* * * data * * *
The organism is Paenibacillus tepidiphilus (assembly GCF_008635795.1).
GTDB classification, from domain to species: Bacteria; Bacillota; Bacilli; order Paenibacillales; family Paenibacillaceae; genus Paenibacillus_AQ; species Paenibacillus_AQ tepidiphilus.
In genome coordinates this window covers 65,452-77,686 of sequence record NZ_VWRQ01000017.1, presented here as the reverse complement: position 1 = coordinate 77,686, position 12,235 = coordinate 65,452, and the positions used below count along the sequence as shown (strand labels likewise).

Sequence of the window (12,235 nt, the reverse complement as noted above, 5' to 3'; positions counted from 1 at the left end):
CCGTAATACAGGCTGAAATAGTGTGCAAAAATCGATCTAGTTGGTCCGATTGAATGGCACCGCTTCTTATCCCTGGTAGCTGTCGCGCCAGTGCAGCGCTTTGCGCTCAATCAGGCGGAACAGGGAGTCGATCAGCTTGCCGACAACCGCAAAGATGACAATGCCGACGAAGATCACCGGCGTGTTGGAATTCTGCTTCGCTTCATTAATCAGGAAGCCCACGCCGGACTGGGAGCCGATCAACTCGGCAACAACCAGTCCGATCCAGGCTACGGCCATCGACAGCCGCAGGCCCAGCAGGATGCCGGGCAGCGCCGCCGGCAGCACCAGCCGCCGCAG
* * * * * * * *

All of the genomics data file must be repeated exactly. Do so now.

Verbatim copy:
The organism is Paenibacillus tepidiphilus (assembly GCF_008635795.1).
GTDB classification, from domain to species: Bacteria; Bacillota; Bacilli; order Paenibacillales; family Paenibacillaceae; genus Paenibacillus_AQ; species Paenibacillus_AQ tepidiphilus.
In genome coordinates this window covers 65,452-77,686 of sequence record NZ_VWRQ01000017.1, presented here as the reverse complement: position 1 = coordinate 77,686, position 12,235 = coordinate 65,452, and the positions used below count along the sequence as shown (strand labels likewise).

Sequence of the window (12,235 nt, the reverse complement as noted above, 5' to 3'; positions counted from 1 at the left end):
CCGTAATACAGGCTGAAATAGTGTGCAAAAATCGATCTAGTTGGTCCGATTGAATGGCACCGCTTCTTATCCCTGGTAGCTGTCGCGCCAGTGCAGCGCTTTGCGCTCAATCAGGCGGAACAGGGAGTCGATCAGCTTGCCGACAACCGCAAAGATGACAATGCCGACGAAGATCACCGGCGTGTTGGAATTCTGCTTCGCTTCATTAATCAGGAAGCCCACGCCGGACTGGGAGCCGATCAACTCGGCAACAACCAGTCCGATCCAGGCTACGGCCATCGACAGCCGCAGGCCCAGCAGGATGCCGGGCAGCGCCGCCGGCAGCACCAGCCGCCGCAG